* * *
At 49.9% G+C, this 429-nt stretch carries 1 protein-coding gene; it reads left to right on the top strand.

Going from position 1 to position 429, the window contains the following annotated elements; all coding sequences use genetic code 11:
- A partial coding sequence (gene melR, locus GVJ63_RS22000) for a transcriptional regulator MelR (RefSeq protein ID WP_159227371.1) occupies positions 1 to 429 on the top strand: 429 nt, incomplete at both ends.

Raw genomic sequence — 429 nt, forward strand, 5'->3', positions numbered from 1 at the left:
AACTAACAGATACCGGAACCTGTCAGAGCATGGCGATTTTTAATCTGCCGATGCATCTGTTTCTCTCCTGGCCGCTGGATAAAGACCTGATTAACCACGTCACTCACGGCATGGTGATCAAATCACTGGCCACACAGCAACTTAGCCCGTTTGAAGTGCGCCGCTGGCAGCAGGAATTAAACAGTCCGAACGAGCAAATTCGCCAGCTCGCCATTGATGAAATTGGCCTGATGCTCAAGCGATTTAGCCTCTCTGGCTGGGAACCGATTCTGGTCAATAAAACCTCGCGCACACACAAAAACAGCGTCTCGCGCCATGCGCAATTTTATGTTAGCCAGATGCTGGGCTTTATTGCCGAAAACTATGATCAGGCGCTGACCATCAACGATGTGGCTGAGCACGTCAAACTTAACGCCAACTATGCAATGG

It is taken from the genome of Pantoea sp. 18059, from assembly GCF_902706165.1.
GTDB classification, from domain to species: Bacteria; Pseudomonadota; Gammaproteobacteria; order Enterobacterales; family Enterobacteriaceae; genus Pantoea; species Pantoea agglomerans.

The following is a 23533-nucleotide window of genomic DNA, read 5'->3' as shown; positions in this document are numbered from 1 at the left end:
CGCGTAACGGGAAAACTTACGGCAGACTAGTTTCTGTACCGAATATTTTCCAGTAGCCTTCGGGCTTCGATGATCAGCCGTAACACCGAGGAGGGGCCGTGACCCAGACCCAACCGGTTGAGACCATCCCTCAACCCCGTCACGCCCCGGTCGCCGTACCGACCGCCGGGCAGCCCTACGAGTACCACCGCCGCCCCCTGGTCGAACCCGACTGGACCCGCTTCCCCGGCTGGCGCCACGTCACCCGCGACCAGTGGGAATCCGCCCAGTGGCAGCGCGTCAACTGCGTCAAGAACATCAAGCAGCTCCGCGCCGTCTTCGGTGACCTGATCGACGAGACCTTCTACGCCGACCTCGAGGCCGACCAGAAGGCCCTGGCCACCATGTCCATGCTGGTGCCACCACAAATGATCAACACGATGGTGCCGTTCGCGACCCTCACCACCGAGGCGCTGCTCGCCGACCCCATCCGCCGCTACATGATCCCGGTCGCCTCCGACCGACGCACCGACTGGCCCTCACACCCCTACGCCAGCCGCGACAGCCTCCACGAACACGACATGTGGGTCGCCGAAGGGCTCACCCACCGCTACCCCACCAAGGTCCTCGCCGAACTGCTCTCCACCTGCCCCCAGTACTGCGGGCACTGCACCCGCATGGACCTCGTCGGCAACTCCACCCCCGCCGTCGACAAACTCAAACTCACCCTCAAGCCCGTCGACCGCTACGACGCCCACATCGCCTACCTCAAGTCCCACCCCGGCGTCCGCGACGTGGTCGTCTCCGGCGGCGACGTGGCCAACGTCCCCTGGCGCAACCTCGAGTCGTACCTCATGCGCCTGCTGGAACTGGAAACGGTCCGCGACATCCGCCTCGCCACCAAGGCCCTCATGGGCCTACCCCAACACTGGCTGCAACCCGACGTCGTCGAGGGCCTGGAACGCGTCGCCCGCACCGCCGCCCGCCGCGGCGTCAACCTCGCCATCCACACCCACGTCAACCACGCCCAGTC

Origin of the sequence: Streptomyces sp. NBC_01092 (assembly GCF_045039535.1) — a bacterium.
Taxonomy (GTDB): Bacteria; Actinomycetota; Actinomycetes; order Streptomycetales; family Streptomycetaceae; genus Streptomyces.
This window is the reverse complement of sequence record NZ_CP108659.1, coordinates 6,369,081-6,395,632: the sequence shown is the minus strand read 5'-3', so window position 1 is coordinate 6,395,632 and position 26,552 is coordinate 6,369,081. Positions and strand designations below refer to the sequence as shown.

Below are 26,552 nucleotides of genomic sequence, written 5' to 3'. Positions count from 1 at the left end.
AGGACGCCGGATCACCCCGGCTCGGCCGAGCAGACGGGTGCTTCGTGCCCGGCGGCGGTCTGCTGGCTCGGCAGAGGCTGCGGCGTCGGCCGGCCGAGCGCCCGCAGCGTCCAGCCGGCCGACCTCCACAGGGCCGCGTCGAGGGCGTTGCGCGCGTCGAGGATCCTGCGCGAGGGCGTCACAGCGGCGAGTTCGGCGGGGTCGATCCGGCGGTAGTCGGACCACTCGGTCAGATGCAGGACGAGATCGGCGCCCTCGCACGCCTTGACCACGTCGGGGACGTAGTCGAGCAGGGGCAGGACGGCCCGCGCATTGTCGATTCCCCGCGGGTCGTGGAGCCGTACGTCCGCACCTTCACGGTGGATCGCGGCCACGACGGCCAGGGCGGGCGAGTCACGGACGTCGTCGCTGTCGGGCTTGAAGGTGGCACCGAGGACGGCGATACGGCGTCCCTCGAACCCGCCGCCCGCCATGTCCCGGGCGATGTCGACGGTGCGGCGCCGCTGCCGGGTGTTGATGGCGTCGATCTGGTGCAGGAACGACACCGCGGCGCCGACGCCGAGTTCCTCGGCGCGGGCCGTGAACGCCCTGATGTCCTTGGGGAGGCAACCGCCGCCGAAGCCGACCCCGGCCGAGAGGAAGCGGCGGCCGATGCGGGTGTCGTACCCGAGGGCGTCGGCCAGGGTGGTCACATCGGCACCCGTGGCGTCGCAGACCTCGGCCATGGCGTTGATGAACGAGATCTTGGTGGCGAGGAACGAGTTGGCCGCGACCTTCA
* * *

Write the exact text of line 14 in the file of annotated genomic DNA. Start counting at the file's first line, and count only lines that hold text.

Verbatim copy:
AGGACGCCGGATCACCCCGGCTCGGCCGAGCAGACGGGTGCTTCGTGCCCGGCGGCGGTCTGCTGGCTCGGCAGAGGCTGCGGCGTCGGCCGGCCGAGCGCCCGCAGCGTCCAGCCGGCCGACCTCCACAGGGCCGCGTCGAGGGCGTTGCGCGCGTCGAGGATCCTGCGCGAGGGCGTCACAGCGGCGAGTTCGGCGGGGTCGATCCGGCGGTAGTCGGACCACTCGGTCAGATGCAGGACGAGATCGGCGCCCTCGCACGCCTTGACCACGTCGGGGACGTAGTCGAGCAGGGGCAGGACGGCCCGCGCATTGTCGATTCCCCGCGGGTCGTGGAGCCGTACGTCCGCACCTTCACGGTGGATCGCGGCCACGACGGCCAGGGCGGGCGAGTCACGGACGTCGTCGCTGTCGGGCTTGAAGGTGGCACCGAGGACGGCGATACGGCGTCCCTCGAACCCGCCGCCCGCCATGTCCCGGGCGATGTCGACGGTGCGGCGCCGCTGCCGGGTGTTGATGGCGTCGATCTGGTGCAGGAACGACACCGCGGCGCCGACGCCGAGTTCCTCGGCGCGGGCCGTGAACGCCCTGATGTCCTTGGGGAGGCAACCGCCGCCGAAGCCGACCCCGGCCGAGAGGAAGCGGCGGCCGATGCGGGTGTCGTACCCGAGGGCGTCGGCCAGGGTGGTCACATCGGCACCCGTGGCGTCGCAGACCTCGGCCATGGCGTTGATGAACGAGATCTTGGTGGCGAGGAACGAGTTGGCCGCGACCTTCA